In 1914 the British-built and Japanese-owned steamship Komagata Maru left Hong Kong for Vancouver carrying 376 Punjabi migrants. Chartered by railway contractor and purported rubber planter Gurdit Singh, the ship and its passengers were denied entry into Canada and two months later were deported to Calcutta. In Across Oceans of Law Renisa Mawani retells this well-known story of the Komagata Maru. Drawing on "oceans as method"—a mode of thinking and writing that repositions land and sea—Mawani examines the historical and conceptual stakes of situating histories of Indian migration within maritime worlds. Through close readings of the ship, the manifest, the trial, and the anticolonial writings of Singh and others, Mawani argues that the Komagata Maru's landing raised urgent questions regarding the jurisdictional tensions between the common law and admiralty law, and, ultimately, the legal status of the sea. By following the movements of a single ship and bringing oceans into sharper view, Mawani traces British imperial power through racial, temporal, and legal contests and offers a novel method of writing colonial legal history.
List of Illustrations ix
Introduction. Currents and Countercurrents of Law and Radicalism 1
1. The Free Sea: A Juridical Space 35
2. The Ship as Legal Person 73
3. Land, Sea, and Subjecthood 115
4. Anticolonial Vernaculars of Indigeneity 152
5. The Fugitive Sojourns of Gurdit Singh 188
Epilogue. Race, Jurisdiction, and the Free Sea Reconsidered 231
“Charting the 1914 voyage of the SS Komagata Maru and focusing on the sea, the ship, the manifest, the indigenous, and the fugitive, Renisa Mawani makes a compelling case against the European myth of the ‘free sea.’ Arguing for a new ‘ocean as method’ and foregrounding the co-emergence of maritime law and the policing of immigration, this book will rightly be seen as a legal and historical tour de force.”
Gaurav Desai, author of
Commerce with the Universe: Africa, India, and the Afrasian Imagination
“This beautifully written and richly illustrated book provides a new global and oceanic history perspective on the journey of the Komagata Maru. Ranging across theories of law, time, and space, Renisa Mawani places an event limited in time and scale into some of the large questions and themes of history: migration, mobility, maritime jurisdiction, race, legal rights, and anticolonial radicalism.”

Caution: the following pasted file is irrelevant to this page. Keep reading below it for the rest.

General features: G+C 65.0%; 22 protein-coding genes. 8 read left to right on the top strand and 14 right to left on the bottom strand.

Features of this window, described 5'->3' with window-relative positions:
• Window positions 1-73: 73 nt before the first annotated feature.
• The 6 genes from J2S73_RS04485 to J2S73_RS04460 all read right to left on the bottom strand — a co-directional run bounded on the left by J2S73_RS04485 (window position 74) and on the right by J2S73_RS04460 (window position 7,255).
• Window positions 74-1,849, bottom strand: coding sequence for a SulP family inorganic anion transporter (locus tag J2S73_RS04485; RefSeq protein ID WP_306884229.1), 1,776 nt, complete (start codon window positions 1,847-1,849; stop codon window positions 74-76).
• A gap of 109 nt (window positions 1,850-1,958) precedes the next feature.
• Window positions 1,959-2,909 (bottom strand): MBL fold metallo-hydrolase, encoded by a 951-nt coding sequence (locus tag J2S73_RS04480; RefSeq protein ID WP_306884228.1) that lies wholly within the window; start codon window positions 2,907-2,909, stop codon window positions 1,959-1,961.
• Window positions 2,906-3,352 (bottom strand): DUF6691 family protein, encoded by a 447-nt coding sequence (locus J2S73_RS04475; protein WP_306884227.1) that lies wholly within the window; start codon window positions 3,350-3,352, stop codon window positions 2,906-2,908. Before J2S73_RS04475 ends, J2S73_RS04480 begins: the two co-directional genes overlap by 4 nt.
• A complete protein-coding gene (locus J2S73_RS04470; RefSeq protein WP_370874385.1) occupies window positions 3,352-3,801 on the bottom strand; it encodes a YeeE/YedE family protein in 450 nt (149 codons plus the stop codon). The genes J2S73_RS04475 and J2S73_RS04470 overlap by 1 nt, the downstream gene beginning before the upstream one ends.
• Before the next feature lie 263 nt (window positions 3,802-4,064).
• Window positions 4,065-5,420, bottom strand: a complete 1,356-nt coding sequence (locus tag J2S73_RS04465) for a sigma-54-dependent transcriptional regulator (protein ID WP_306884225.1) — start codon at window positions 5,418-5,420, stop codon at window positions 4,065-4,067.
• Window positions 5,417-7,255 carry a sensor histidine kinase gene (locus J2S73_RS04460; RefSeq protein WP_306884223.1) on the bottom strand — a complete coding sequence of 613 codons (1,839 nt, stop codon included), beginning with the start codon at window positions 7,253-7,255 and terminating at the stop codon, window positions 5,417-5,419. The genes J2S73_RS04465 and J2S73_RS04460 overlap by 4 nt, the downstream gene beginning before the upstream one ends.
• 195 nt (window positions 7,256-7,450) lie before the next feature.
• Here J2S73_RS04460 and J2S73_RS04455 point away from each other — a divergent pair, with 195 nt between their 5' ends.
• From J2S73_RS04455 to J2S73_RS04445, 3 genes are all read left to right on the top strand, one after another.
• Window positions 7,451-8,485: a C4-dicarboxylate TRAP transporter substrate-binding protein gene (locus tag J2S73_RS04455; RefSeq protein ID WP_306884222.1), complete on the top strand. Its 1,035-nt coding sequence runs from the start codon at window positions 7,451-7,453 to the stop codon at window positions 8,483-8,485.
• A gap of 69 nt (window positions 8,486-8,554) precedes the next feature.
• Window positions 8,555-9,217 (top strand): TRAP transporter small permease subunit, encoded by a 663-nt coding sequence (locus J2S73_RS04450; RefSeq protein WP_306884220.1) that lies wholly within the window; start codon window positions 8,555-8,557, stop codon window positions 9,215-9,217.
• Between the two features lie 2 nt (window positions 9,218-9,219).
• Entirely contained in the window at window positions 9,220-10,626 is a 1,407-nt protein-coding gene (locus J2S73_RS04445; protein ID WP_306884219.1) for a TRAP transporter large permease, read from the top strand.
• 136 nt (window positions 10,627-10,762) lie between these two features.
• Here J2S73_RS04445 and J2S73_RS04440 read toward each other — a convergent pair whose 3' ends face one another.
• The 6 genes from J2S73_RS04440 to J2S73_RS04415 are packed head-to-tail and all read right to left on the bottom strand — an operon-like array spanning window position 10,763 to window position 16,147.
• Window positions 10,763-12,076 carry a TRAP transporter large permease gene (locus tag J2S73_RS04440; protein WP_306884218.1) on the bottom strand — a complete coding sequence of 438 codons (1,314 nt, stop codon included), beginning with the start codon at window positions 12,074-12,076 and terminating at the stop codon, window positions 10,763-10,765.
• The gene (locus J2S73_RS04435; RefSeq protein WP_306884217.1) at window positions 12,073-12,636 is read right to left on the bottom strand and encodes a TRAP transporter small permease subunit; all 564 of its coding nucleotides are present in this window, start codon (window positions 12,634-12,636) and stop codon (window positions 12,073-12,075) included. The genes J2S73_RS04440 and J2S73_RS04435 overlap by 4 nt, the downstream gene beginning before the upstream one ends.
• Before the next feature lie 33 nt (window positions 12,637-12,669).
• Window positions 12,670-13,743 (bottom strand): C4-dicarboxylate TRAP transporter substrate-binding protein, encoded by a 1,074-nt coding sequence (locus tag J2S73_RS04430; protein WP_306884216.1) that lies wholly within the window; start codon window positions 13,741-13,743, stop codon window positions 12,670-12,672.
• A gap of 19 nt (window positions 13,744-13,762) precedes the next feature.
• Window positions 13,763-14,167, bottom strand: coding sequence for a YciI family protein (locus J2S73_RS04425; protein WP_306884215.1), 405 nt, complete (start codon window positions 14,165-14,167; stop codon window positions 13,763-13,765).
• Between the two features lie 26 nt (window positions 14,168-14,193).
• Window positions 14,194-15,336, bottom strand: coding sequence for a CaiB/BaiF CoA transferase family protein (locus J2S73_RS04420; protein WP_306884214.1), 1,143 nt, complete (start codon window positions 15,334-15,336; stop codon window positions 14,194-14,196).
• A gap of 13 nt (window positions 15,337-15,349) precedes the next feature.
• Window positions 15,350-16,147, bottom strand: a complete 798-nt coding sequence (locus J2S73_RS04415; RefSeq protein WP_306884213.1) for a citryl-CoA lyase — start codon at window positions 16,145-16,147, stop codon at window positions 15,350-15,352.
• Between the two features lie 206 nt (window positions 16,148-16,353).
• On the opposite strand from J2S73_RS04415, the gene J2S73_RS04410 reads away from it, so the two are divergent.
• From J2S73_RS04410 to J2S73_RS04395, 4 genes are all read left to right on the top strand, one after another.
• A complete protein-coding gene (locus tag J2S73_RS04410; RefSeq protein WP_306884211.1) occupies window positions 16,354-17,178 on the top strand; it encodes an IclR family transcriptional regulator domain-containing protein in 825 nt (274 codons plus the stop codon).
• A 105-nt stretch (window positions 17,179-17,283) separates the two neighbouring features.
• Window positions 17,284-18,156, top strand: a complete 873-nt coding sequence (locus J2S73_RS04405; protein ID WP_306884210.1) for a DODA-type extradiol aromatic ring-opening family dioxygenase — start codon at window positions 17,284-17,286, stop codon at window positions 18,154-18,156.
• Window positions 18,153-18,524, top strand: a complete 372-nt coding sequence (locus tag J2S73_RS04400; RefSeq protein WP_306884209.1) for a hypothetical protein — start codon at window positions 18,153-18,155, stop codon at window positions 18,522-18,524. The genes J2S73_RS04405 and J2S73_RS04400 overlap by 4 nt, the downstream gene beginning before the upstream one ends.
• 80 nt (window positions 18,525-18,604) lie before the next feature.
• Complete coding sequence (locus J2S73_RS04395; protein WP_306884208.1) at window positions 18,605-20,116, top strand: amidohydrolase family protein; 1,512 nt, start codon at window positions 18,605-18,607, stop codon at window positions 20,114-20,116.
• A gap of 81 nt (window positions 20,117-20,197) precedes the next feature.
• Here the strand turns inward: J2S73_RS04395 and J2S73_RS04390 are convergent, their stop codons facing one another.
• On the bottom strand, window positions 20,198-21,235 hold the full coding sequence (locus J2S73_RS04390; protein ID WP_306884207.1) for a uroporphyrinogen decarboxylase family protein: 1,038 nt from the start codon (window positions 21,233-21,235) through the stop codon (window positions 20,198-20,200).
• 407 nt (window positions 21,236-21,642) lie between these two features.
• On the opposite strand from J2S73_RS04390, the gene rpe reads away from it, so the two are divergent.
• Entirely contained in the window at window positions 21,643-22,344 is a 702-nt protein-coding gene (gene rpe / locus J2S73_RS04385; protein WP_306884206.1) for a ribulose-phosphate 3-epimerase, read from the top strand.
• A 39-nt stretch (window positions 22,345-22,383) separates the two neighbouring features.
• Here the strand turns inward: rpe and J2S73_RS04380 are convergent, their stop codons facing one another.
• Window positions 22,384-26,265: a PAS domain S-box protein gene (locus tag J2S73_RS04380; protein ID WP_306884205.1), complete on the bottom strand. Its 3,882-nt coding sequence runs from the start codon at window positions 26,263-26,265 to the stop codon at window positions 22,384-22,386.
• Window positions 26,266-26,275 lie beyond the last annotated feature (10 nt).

Clare Anderson, author of
Subaltern Lives: Biographies of Colonialism in the Indian Ocean World, 1790–1920
"Across Oceans of Law is complex, comprehensively researched, and engagingly presented. . . . Each of the four chapters presents a unique perspective on thinking about the diverse and significant themes found in the examination of the changing development of maritime jurisprudence and evolving interpretation of the freedom of the sea, changing definitions of the legal nature of a ship, the status of colonial subjects, anticolonial restrictions on immigration, and the career of Gurdit Singh. . . . Recommended. Upper-division undergraduates through faculty."
P. D. Thomas
"Renisa Mawani has written a beautifully conceived, deeply researched, and elegantly argued book that all of us should read."
H-Diplo, H-Net Reviews
"Across Oceans of Law is much more than an account of yet another dark chapter in Canadian and British imperial history. . . . Fresh and compelling. . . . Straightforward in its ingenuity and genuinely convincing in its execution. Indeed, there is here an elegance in the delivery of the core idea."
LSE Review of Books
"Across Oceans of Law follows a breathtaking scalar approach attentive to the hierarchies of race, time, and jurisdiction, while narrating a microhistorical story of Komagata Maru’s transoceanic travel to recover oceans as 'vibrant spaces of law, politics and poetics' (236). It is a beautifully written, richly documented, and theoretically sophisticated study that connects the dense imperial, legal, and maritime histories with global histories of time from the perspective of a ship steered by a colonial subject during the heyday of anticolonialism."
Law and History Review